They see farming as a way of filling in the gaps in supply and so if we manage it right, it could be an ally in delivering the constant supply of fish that supermarkets demand.

Halibut present a significant economic challenge for the fish farmers. Because they live at the bottom of the tank rather than swimming at all levels, it takes a lot of tanks for a halibut farm.

And they grow slowly.

But the College confirmed my concerns on one aspect of fish farming. The food for farmed fish is made very largely from the catches of ‘industrial fisheries’. We need to catch some five tons of fish to grown one ton of farmed fish.

And so fish farmings’ real effect on the ecology of the sea is probably negative. So hunting for wild fish will be with us for a while yet.

10 July 2002

Insect Life

As anyone who holidays in west coast Scotland will know, the one thing that can spoil one’s day is – midges.

So it was with interest that I saw a TV item about insects as human food. Now I must admit to chewing the odd insect.

When I bit down on a wasp that had flown into my mouth, accidently I must say, it got its revenge by biting the in side of my cheek. Not fun! And other Scottish insects have made their way in from time to time.

In our travels around the world over our 33 years married, Sandra and I have encountered many foods new to us. We first tasted frogs legs in a Chinese Restaurant’s Annex in Unjang Pandang. That is in Sulawesi in Indonesia.

Annex is actually a bit of an exaggeration. We sat at a long table under the stairs in a part-built office block opposite the restaurant. I think they’d done a deal with the night-watchman for extra space. They needed it. Their food was excellent!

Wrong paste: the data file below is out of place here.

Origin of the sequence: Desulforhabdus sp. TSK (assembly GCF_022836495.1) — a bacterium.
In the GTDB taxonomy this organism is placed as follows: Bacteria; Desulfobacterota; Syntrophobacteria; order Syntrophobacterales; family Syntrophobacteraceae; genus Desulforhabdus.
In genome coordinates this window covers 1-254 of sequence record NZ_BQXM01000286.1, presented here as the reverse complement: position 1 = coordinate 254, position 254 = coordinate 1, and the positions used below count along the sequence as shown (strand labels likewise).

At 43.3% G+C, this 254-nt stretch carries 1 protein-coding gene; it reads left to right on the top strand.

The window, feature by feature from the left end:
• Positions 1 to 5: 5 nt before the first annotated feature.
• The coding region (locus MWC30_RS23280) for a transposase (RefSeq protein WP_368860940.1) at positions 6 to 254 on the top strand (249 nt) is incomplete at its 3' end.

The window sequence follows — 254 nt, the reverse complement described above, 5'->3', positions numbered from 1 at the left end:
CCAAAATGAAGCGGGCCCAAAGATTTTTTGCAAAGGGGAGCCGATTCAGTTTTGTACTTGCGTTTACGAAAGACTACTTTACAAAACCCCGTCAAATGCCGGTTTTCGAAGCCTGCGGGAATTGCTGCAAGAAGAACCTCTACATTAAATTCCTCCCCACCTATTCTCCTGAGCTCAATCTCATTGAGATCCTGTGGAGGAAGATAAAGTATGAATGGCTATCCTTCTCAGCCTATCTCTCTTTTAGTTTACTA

And on trips to the Middle East and in Africa, I have been variously offered ants in chocolate, bumble bee in honey and stir-fried locust.

But it is a Thai entrepreneur who has started a chain of cooked insect stalls. And he plans to bring them to the West. I wish him well.

If we could only harvest Scotland’s midges we would be world-beaters.

Our family used to caravan at a rather ‘midgie’ Achmelvich, near Lochinver in West Sutherland. It was a wonderful place for kids. And for some reason it attracted lots of medics like my GP father.

Dr David Hendry was a favourite. It seems that he had been a tunneller in a PoW camp in the last war. And he helped us build a network of tunnels in the sand dunes. Each year under his expert supervision we opened our previous efforts and extended them.

So I took happy memories with me when I sadly joined his family at his funeral last week.

Another doctor had not been so ‘lucky’. As a Jew he had been in a Nazi concentration camp.

Even on holiday, memories haunted him. He had to have a slice of bread constantly at his bedside so that if he woke in the night he would know that he was free. Free of Hitler, but never free of his memories.

I was criticised by a daily paper for my ‘P45 Stunt’ to focus attention on the failings of the Head of the Scottish Prison Service. In a free society they can make their comment.

When Parliament is not in session, we have to find other ways of getting messages across. Sometimes we match the mood, sometimes not.

But the use of Hitler by anti-Euro campaigners in the last few days to demonise our friends across the English Channel made me cringe. I don’t think that was just a matter of taste. I thought of that doctor and his bread.

Stewart Stevenson